Technology has undeniably benefited society and helped make everyday life more convenient. However, with the increasing use of smart phones, laptops, and tablets, some may argue that the everyday use of these devices has gone a little too far.

According to a study conducted by Microsoft in 2015, the average human attention span has fallen from 12 seconds in 2000 to 8 seconds in 2013 (that is 1 second BELOW the average attention span of a goldfish). The study found that the test subject’s attention span significantly decreased due to the presence of a mobile device.

Almost all of us can admit to mindlessly swiping, clicking, and browsing on our mobile devices any chance we get, but this unintentional action is most likely a sign of attachment. Checking our phones constantly has become inherent, almost like an obsession. But what if we were to just stop and utilize those free moments to have a person-to-person conversation? Or when going out to dinner with someone, you vow to leave your phone at home (or at least turned off in your pocket/purse)? It has been proven that people who dedicate portions of their day to be “technology-free” have better relationships, higher productivity rates at work and, generally, are more stress-free.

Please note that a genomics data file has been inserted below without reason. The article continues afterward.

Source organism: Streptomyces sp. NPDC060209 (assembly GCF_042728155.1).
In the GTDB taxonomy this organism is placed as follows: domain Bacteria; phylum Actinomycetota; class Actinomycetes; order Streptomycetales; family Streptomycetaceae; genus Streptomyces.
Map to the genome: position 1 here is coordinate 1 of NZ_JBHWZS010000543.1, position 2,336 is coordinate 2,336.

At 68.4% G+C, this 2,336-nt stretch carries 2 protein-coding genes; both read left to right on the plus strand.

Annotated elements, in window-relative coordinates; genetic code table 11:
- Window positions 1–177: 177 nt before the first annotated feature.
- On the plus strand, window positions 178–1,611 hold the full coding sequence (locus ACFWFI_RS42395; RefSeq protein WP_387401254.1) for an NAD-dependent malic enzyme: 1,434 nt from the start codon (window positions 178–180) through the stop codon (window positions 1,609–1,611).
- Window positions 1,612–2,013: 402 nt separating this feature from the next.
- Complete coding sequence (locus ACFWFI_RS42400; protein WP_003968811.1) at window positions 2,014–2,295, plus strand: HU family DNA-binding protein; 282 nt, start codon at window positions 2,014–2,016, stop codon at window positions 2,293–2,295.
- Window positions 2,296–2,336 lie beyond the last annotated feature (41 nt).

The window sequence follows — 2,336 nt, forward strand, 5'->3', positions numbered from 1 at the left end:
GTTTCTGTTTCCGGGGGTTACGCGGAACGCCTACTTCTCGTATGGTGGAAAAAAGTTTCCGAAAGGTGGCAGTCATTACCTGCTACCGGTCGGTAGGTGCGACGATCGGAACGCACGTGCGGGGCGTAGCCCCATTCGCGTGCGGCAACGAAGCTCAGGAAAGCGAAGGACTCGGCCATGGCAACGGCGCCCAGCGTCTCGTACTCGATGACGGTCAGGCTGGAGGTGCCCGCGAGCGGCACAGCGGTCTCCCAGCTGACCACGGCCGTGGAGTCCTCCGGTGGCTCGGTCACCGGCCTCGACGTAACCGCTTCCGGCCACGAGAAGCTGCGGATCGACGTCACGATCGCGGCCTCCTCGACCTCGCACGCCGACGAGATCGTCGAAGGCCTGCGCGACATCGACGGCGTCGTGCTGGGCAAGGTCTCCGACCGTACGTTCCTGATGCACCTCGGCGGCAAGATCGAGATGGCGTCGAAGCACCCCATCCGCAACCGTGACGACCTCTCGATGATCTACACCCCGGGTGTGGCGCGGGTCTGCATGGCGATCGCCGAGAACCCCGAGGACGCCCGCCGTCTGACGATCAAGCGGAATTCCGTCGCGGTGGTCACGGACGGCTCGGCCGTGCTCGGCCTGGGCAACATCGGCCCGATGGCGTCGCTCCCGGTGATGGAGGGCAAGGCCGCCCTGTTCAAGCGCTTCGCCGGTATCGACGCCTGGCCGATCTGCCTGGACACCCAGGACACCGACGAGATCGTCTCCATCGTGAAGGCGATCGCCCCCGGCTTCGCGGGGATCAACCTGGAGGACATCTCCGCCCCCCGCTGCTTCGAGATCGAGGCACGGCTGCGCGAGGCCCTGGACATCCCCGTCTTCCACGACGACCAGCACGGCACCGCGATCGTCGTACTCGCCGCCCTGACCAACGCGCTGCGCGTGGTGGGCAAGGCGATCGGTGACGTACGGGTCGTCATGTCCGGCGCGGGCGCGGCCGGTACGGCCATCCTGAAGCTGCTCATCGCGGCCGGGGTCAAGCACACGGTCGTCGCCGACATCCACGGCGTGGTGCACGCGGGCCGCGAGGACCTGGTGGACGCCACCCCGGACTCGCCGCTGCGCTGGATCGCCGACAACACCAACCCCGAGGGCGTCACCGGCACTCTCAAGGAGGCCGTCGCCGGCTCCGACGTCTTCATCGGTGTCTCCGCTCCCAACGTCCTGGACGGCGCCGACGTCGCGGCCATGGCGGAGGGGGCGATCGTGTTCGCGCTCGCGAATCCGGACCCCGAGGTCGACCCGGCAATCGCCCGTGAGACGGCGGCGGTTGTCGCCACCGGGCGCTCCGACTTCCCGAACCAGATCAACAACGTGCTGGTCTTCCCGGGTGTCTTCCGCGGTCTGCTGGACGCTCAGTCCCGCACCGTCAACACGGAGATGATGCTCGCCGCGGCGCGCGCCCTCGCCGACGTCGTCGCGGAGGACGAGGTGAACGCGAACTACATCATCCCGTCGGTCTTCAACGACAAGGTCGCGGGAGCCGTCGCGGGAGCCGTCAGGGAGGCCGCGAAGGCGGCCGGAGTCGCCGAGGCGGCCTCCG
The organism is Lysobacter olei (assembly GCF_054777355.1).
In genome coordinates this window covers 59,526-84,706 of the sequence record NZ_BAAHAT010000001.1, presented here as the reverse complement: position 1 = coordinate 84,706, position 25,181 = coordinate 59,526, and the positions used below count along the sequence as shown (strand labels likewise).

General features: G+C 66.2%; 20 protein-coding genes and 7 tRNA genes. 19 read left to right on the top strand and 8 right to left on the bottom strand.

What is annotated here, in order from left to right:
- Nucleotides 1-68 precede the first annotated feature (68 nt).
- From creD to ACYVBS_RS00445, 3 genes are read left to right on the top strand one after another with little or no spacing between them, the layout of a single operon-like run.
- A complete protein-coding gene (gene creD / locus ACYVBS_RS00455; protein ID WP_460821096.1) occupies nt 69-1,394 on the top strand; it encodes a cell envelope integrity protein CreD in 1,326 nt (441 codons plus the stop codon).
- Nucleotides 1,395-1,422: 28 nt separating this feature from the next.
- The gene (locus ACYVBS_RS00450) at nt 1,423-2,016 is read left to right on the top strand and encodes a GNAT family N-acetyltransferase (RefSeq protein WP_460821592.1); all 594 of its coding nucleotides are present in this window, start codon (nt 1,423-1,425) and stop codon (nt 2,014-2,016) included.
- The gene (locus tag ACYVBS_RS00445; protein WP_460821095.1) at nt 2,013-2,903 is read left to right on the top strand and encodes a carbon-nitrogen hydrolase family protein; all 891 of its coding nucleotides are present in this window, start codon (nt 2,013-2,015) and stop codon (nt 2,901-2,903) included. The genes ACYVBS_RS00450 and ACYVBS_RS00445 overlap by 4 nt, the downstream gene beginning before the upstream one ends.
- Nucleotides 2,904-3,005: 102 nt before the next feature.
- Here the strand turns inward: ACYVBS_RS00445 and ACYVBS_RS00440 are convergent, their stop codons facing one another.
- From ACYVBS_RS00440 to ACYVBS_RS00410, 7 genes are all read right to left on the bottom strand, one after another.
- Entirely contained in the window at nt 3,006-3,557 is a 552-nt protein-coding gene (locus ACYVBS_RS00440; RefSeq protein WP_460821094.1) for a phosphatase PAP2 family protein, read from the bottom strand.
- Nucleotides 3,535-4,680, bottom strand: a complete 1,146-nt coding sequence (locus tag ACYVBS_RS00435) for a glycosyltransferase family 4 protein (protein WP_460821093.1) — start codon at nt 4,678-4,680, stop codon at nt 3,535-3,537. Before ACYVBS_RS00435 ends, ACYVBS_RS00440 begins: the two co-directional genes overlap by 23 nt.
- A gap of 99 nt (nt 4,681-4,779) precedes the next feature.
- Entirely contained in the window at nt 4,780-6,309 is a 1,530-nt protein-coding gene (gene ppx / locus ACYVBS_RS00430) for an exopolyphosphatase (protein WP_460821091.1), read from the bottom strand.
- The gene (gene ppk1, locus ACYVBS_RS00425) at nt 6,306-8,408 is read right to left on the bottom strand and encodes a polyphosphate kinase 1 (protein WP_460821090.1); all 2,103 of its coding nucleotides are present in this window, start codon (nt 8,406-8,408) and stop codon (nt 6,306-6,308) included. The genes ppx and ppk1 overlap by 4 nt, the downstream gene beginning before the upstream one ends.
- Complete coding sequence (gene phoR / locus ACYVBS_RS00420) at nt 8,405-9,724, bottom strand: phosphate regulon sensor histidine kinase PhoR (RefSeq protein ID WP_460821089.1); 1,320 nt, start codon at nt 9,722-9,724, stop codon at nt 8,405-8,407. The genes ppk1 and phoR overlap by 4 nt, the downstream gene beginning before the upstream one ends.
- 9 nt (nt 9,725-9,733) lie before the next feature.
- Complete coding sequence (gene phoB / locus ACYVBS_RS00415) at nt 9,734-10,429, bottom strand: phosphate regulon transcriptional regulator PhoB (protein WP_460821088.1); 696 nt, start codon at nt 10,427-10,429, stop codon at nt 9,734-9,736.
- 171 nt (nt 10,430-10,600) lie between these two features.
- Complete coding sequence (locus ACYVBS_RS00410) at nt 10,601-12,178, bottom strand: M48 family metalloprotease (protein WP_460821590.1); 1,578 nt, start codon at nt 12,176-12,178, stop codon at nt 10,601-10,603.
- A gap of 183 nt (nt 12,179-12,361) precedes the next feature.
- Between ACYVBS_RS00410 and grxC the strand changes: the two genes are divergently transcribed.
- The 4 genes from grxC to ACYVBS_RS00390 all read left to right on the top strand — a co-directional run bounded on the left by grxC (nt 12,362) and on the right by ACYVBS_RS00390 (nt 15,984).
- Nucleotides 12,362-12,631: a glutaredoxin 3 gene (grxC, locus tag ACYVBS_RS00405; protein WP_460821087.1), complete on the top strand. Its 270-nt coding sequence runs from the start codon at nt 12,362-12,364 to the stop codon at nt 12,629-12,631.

Technology has changed all aspects of how we go about everyday life. It has affected individual’s lives, the way companies do business, advanced science and medicine, and changed the way the world works. While no one can argue the benefits technology has provided, it may be time for us to put the phone down and be present. You never know what you might be missing with your head down.

Guest blogger - Emily LaPlume. Emily is a senior at Champlain College pursuing a Bachelor of Science degree in Marketing and minoring in Event Management. Emily has been a seasonal intern at GSCU for over three years and has also interned at The Capitol Center for the Arts, Brandthropology and Fuse Marketing.